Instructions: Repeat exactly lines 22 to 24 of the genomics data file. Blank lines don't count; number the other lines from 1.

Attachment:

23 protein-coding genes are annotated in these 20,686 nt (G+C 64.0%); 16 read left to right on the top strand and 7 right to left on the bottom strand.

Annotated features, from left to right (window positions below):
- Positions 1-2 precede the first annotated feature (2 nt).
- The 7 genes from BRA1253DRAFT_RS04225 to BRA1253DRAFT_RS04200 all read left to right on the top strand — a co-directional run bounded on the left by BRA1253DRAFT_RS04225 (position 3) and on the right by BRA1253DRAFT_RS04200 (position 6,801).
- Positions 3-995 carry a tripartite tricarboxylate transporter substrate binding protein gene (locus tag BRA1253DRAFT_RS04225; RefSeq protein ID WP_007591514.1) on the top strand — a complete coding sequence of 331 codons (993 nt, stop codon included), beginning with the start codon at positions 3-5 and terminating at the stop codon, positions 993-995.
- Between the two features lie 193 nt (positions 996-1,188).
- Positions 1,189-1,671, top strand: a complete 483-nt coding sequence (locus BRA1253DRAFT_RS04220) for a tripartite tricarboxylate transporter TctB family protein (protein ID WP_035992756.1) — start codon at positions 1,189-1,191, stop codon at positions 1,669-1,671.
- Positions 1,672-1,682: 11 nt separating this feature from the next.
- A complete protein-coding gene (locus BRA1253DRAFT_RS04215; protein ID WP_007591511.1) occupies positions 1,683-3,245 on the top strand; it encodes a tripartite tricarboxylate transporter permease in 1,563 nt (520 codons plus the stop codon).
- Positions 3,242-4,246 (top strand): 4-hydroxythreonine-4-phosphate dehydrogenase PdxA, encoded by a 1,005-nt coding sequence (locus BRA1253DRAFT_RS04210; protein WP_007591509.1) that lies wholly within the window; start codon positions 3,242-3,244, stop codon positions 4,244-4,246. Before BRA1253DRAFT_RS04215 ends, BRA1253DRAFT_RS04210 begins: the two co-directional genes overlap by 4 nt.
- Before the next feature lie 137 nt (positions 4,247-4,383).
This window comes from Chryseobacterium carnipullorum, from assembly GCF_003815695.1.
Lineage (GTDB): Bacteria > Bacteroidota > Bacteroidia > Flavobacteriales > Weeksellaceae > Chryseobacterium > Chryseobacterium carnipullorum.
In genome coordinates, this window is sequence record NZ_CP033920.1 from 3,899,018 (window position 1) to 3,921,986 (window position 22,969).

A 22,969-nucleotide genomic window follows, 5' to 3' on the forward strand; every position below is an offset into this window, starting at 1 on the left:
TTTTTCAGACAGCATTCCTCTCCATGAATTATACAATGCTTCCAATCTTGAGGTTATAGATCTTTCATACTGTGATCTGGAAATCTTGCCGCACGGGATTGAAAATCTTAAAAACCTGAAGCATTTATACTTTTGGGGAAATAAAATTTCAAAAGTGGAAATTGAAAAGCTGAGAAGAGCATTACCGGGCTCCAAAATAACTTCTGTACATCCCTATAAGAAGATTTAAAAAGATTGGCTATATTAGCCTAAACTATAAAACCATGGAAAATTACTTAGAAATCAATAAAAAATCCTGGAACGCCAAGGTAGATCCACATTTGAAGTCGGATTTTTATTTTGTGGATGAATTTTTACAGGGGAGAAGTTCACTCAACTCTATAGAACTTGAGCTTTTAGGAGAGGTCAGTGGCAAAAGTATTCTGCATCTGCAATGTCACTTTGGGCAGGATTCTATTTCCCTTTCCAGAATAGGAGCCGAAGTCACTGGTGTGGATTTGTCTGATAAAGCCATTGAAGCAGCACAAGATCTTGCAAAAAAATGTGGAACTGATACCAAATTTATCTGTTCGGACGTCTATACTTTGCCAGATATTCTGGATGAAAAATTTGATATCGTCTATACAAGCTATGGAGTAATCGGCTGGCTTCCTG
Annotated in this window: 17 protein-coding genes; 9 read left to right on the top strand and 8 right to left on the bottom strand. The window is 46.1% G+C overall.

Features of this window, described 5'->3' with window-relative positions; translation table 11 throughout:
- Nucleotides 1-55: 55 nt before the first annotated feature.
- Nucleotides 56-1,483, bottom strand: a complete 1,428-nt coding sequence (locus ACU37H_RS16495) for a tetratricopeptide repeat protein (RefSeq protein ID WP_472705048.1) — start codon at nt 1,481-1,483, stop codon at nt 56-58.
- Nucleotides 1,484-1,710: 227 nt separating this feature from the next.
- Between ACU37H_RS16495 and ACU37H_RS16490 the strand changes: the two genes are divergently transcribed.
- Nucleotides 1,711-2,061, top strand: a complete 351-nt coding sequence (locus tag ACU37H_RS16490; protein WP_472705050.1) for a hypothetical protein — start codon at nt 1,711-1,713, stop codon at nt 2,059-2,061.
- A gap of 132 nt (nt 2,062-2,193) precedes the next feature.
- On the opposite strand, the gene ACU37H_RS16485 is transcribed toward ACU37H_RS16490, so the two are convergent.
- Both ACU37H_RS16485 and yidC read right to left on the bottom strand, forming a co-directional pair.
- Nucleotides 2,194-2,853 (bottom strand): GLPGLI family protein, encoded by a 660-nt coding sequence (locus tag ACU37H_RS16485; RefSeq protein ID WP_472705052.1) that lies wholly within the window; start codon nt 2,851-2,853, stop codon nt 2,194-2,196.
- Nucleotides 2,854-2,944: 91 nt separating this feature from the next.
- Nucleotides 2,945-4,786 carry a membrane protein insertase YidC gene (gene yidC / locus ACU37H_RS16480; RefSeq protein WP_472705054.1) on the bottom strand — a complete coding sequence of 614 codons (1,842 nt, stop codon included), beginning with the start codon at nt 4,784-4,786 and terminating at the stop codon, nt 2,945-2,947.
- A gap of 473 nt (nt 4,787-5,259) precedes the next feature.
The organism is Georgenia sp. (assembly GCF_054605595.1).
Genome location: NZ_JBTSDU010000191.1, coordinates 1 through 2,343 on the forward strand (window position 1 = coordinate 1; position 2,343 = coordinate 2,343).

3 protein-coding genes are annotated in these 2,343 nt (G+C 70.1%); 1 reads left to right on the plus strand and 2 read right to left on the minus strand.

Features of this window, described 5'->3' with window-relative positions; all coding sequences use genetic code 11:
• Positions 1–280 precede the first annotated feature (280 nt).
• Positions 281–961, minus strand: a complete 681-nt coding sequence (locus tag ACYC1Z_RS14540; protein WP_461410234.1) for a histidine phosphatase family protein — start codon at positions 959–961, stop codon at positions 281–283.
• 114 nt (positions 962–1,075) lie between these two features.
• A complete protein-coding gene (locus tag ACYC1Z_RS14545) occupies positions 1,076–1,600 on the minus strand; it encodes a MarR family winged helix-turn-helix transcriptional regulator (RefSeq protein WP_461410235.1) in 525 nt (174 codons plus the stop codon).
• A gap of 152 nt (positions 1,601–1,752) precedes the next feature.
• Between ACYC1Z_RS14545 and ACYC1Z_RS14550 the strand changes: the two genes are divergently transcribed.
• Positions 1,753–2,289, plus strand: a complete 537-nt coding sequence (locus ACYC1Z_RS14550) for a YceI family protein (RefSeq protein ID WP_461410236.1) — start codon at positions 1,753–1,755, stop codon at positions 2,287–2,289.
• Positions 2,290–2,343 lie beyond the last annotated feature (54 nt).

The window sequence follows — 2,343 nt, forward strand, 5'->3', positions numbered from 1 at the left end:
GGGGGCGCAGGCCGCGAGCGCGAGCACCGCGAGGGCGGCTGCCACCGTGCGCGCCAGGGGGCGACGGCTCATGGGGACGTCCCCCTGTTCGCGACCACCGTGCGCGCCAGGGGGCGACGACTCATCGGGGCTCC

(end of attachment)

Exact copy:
- Between ACU37H_RS16495 and ACU37H_RS16490 the strand changes: the two genes are divergently transcribed.
- Nucleotides 1,711-2,061, top strand: a complete 351-nt coding sequence (locus tag ACU37H_RS16490; protein WP_472705050.1) for a hypothetical protein — start codon at nt 1,711-1,713, stop codon at nt 2,059-2,061.
- A gap of 132 nt (nt 2,062-2,193) precedes the next feature.